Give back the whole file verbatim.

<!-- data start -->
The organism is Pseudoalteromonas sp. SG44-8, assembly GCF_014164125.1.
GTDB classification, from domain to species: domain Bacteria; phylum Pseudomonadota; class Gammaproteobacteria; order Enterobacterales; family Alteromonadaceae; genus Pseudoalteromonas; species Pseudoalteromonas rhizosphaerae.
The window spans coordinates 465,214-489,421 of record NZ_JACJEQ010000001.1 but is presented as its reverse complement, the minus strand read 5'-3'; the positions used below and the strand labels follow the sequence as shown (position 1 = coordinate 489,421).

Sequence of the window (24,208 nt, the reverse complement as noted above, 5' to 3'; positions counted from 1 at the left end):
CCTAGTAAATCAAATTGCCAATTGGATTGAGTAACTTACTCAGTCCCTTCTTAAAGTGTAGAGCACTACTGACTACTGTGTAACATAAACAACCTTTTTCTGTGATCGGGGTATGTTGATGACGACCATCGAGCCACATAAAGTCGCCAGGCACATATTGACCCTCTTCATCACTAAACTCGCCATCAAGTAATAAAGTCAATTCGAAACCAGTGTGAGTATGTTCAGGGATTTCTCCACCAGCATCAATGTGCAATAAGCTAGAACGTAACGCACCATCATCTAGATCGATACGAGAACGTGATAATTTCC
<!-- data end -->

The organism is Pseudoalteromonas sp. SG44-8, assembly GCF_014164125.1.
GTDB classification, from domain to species: domain Bacteria; phylum Pseudomonadota; class Gammaproteobacteria; order Enterobacterales; family Alteromonadaceae; genus Pseudoalteromonas; species Pseudoalteromonas rhizosphaerae.
The window spans coordinates 465,214-489,421 of record NZ_JACJEQ010000001.1 but is presented as its reverse complement, the minus strand read 5'-3'; the positions used below and the strand labels follow the sequence as shown (position 1 = coordinate 489,421).

Sequence of the window (24,208 nt, the reverse complement as noted above, 5' to 3'; positions counted from 1 at the left end):
CCTAGTAAATCAAATTGCCAATTGGATTGAGTAACTTACTCAGTCCCTTCTTAAAGTGTAGAGCACTACTGACTACTGTGTAACATAAACAACCTTTTTCTGTGATCGGGGTATGTTGATGACGACCATCGAGCCACATAAAGTCGCCAGGCACATATTGACCCTCTTCATCACTAAACTCGCCATCAAGTAATAAAGTCAATTCGAAACCAGTGTGAGTATGTTCAGGGATTTCTCCACCAGCATCAATGTGCAATAAGCTAGAACGTAACGCACCATCATCTAGATCGATACGAGAACGTGATAATTTCC